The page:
The highly distinctive works on paper by William Conor (1884-1968) documenting working-class life in Ulster come up pretty regularly at auction, mainly because there are simply a lot of them around.
In fact, the artist carried a sketchbook with
him at all times, often drawing whilst hiding it behind a newspaper
in order "to garner many happy expressions" that struck him as
interesting or significant.
However, most that turn up nowadays are the
numerous examples left behind in his Belfast studio after his
death. They tend to be of lower quality than those exhibited and
sold during his lifetime.
Two of the latter, though, were seen at the
latest Irish art sales series in Dublin - one at
Whyte's on November 26 and one at
Adam's on December 4.
Both were signed crayon drawings on card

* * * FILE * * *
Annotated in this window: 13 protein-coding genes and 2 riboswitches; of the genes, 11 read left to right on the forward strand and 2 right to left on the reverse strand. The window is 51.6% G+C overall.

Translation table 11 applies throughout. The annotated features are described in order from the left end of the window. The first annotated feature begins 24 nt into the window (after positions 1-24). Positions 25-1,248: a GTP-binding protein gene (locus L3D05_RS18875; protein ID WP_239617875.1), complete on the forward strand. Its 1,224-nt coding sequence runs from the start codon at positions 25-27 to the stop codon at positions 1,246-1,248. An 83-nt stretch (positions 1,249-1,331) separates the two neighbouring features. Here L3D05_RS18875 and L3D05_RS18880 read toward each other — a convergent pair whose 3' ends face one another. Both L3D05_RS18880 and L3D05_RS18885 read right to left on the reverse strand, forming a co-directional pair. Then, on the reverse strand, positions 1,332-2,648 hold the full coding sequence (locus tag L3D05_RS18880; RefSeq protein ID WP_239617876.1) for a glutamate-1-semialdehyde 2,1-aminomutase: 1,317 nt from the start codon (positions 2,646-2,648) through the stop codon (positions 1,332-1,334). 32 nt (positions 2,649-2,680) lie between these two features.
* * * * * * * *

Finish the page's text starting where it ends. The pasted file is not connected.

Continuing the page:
measuring 18 x 14in (46 x 36cm).
Adam's example, Dancing the Jig, was
estimated at €10,000-15,000, and was probably the more commercial
since the highest prices tend to come for those with an element of
music and dance. It sold at €24,000 (£20,340).
The example at Whyte's, Homewards, showed a couple
travelling back home with fishing baskets. Estimated at
€12,000-15,000, it took €20,000 (£16,950), selling to an American
buyer from Illinois.
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